Investigations into cases involving elevated levels of cobalt from three of the most prominent stables in Victorian racing are expected to take months.
Racing Victoria chief steward Terry Bailey says trying to find the source of the positives will be an exhaustive process.
Investigations will decide if charges are laid against trainers Peter Moody, Mark Kavanagh and Danny O’Brien – three of the biggest names in Australian racing.
“All I can go as far as to say is it will probably take months rather than weeks,” Bailey told radio station RSN.
He said the three trainers had already been interviewed by Racing Victoria’s compliance assurance team but he wouldn’t put a timeframe on the investigation.
“I’ve learned not to try and guess. It will be obviously as quick as we can but when we’re testing feed supplements and things, that all takes time,” Bailey said.
The spate of positive swabs come out of the Victorian spring carnival, a showpiece time of the year for the racing industry.
Moody’s stayer Lidari returned an elevated cobalt level after the Turnbull Stakes while the Mark Kavanagh-trained Magicool also returned a positive from the same meeting.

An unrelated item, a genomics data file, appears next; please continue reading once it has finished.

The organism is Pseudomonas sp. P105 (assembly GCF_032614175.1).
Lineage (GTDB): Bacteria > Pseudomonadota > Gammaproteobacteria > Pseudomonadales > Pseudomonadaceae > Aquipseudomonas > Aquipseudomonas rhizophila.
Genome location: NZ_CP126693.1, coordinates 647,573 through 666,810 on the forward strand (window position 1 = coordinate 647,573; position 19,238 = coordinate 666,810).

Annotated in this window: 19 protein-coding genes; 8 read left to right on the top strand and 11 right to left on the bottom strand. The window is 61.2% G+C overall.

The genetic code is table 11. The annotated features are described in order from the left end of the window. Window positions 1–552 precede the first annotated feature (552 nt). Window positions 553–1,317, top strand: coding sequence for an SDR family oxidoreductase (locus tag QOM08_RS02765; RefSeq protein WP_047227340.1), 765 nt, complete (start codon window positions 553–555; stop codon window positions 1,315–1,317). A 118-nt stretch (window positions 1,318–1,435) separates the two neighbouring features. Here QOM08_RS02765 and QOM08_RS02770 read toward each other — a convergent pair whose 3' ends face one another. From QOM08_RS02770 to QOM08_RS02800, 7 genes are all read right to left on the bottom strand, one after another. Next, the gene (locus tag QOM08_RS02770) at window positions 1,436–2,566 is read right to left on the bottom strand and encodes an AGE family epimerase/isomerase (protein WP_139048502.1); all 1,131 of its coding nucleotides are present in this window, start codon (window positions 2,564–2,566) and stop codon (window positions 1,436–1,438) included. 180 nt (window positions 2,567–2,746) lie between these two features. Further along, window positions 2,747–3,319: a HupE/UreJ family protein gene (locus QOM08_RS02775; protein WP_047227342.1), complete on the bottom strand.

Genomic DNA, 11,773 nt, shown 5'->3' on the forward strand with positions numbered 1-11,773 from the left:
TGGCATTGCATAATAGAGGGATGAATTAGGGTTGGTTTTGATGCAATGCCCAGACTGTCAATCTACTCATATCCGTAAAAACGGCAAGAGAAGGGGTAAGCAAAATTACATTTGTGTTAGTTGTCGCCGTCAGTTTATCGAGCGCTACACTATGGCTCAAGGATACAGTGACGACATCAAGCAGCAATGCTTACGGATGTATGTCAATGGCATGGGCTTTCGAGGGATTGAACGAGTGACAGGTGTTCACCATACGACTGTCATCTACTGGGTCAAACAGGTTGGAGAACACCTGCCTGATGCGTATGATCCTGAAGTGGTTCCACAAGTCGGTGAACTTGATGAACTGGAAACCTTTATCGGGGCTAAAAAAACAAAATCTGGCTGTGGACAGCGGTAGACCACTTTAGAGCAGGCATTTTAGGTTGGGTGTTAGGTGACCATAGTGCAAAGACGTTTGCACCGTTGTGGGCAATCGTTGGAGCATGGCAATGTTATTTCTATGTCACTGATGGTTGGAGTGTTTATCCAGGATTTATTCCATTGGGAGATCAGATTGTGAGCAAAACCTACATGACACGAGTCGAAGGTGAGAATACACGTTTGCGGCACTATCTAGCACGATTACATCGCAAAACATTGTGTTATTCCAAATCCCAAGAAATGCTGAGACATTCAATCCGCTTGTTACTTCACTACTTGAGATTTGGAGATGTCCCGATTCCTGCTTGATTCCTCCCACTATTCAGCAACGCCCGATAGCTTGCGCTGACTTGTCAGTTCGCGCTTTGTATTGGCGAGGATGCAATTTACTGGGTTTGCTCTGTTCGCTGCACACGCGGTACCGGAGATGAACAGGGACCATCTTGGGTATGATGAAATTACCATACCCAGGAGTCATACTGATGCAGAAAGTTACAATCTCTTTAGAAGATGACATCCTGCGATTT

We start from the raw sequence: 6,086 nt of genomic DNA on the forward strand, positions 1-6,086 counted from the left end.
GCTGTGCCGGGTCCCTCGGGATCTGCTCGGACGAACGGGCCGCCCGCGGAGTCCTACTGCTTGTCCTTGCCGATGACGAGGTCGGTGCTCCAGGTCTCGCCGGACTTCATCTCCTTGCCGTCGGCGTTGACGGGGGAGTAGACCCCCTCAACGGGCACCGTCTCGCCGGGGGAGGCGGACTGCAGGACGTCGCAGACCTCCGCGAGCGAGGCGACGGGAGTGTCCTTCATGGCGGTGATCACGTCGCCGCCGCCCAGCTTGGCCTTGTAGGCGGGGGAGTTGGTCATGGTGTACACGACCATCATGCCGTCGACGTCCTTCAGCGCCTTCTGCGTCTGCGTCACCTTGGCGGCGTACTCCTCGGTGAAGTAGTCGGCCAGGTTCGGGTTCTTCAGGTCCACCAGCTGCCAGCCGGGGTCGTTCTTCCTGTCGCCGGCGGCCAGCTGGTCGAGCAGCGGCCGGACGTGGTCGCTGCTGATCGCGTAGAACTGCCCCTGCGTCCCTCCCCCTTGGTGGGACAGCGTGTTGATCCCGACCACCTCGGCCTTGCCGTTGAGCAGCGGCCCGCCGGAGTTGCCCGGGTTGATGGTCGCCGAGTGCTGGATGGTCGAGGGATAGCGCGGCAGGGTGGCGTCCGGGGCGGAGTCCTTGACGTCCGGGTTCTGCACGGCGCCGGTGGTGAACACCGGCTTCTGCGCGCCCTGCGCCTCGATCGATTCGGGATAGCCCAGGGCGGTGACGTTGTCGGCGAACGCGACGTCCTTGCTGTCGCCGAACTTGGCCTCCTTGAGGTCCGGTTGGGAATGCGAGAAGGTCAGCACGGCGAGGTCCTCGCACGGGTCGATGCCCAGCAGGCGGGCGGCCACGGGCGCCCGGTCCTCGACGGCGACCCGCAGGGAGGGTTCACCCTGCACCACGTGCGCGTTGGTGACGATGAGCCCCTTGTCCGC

Three horses from the Danny O’Brien stable returned illegal levels during November.
Racing Victoria introduced a local rule in April last year, issuing a threshold for cobalt at 200 micrograms per litre of urine which Bailey said was “generous”.
That figure was also adopted in a national rule introduced on January 1.
Racing Victoria chief veterinarian Dr Brian Stewart said research indicated the chances of a horse returning cobalt levels beyond the threshold on a normal feeding and supplement regime was in the “millions to one”.
“To get above that threshold there has to be some either massive contamination of something or a pretty deliberate administration,” he said.
Racing Victoria is also investigating elevated levels returned by three horses from the training partnership of Lee and Shannon Hope.
Moody, Kavanagh and O’Brien have all issued statements saying they were at a loss to explain the test results and that they would co-operate with racing authorities.